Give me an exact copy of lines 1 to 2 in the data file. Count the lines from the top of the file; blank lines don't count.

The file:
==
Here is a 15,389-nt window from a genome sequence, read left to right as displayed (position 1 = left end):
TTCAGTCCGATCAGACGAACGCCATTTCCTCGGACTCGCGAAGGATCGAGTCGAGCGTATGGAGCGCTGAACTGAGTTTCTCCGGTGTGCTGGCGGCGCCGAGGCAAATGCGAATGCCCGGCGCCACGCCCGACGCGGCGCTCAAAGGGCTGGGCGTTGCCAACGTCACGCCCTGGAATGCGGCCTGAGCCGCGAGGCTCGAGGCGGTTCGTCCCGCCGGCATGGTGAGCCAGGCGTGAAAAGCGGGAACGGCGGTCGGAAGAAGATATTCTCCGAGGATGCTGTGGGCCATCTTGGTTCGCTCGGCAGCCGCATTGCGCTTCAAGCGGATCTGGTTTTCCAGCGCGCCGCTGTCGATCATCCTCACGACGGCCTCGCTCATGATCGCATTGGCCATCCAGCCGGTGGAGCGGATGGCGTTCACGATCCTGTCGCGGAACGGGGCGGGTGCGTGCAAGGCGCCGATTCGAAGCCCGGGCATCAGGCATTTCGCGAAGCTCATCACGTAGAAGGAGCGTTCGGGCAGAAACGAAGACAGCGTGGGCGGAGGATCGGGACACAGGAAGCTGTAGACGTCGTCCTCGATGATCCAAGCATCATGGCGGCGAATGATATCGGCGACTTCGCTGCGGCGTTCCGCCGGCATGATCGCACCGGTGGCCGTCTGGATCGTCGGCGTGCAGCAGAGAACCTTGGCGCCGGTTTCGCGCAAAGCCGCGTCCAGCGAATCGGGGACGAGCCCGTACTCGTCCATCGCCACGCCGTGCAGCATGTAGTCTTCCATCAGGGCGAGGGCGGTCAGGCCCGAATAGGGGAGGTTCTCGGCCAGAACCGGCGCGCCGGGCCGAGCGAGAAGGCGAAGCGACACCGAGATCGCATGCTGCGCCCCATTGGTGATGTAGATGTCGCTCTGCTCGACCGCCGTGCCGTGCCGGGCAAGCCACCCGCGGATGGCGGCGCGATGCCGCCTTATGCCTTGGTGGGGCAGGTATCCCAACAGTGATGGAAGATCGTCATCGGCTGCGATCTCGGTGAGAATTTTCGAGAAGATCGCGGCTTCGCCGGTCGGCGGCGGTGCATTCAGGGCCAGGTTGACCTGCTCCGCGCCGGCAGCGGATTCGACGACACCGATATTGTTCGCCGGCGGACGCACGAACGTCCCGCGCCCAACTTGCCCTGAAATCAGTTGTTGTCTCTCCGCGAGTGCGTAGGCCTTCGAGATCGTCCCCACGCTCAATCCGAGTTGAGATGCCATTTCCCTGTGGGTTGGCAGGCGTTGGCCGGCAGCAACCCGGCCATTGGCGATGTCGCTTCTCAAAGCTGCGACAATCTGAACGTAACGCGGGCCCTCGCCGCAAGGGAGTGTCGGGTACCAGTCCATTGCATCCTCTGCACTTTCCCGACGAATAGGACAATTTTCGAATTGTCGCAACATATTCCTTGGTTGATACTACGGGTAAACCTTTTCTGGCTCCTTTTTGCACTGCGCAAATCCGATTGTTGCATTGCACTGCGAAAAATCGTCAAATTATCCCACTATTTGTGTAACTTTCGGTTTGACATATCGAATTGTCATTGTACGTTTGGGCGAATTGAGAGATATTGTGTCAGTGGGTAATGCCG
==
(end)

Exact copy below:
Here is a 15,389-nt window from a genome sequence, read left to right as displayed (position 1 = left end):
TTCAGTCCGATCAGACGAACGCCATTTCCTCGGACTCGCGAAGGATCGAGTCGAGCGTATGGAGCGCTGAACTGAGTTTCTCCGGTGTGCTGGCGGCGCCGAGGCAAATGCGAATGCCCGGCGCCACGCCCGACGCGGCGCTCAAAGGGCTGGGCGTTGCCAACGTCACGCCCTGGAATGCGGCCTGAGCCGCGAGGCTCGAGGCGGTTCGTCCCGCCGGCATGGTGAGCCAGGCGTGAAAAGCGGGAACGGCGGTCGGAAGAAGATATTCTCCGAGGATGCTGTGGGCCATCTTGGTTCGCTCGGCAGCCGCATTGCGCTTCAAGCGGATCTGGTTTTCCAGCGCGCCGCTGTCGATCATCCTCACGACGGCCTCGCTCATGATCGCATTGGCCATCCAGCCGGTGGAGCGGATGGCGTTCACGATCCTGTCGCGGAACGGGGCGGGTGCGTGCAAGGCGCCGATTCGAAGCCCGGGCATCAGGCATTTCGCGAAGCTCATCACGTAGAAGGAGCGTTCGGGCAGAAACGAAGACAGCGTGGGCGGAGGATCGGGACACAGGAAGCTGTAGACGTCGTCCTCGATGATCCAAGCATCATGGCGGCGAATGATATCGGCGACTTCGCTGCGGCGTTCCGCCGGCATGATCGCACCGGTGGCCGTCTGGATCGTCGGCGTGCAGCAGAGAACCTTGGCGCCGGTTTCGCGCAAAGCCGCGTCCAGCGAATCGGGGACGAGCCCGTACTCGTCCATCGCCACGCCGTGCAGCATGTAGTCTTCCATCAGGGCGAGGGCGGTCAGGCCCGAATAGGGGAGGTTCTCGGCCAGAACCGGCGCGCCGGGCCGAGCGAGAAGGCGAAGCGACACCGAGATCGCATGCTGCGCCCCATTGGTGATGTAGATGTCGCTCTGCTCGACCGCCGTGCCGTGCCGGGCAAGCCACCCGCGGATGGCGGCGCGATGCCGCCTTATGCCTTGGTGGGGCAGGTATCCCAACAGTGATGGAAGATCGTCATCGGCTGCGATCTCGGTGAGAATTTTCGAGAAGATCGCGGCTTCGCCGGTCGGCGGCGGTGCATTCAGGGCCAGGTTGACCTGCTCCGCGCCGGCAGCGGATTCGACGACACCGATATTGTTCGCCGGCGGACGCACGAACGTCCCGCGCCCAACTTGCCCTGAAATCAGTTGTTGTCTCTCCGCGAGTGCGTAGGCCTTCGAGATCGTCCCCACGCTCAATCCGAGTTGAGATGCCATTTCCCTGTGGGTTGGCAGGCGTTGGCCGGCAGCAACCCGGCCATTGGCGATGTCGCTTCTCAAAGCTGCGACAATCTGAACGTAACGCGGGCCCTCGCCGCAAGGGAGTGTCGGGTACCAGTCCATTGCATCCTCTGCACTTTCCCGACGAATAGGACAATTTTCGAATTGTCGCAACATATTCCTTGGTTGATACTACGGGTAAACCTTTTCTGGCTCCTTTTTGCACTGCGCAAATCCGATTGTTGCATTGCACTGCGAAAAATCGTCAAATTATCCCACTATTTGTGTAACTTTCGGTTTGACATATCGAATTGTCATTGTACGTTTGGGCGAATTGAGAGATATTGTGTCAGTGGGTAATGCCG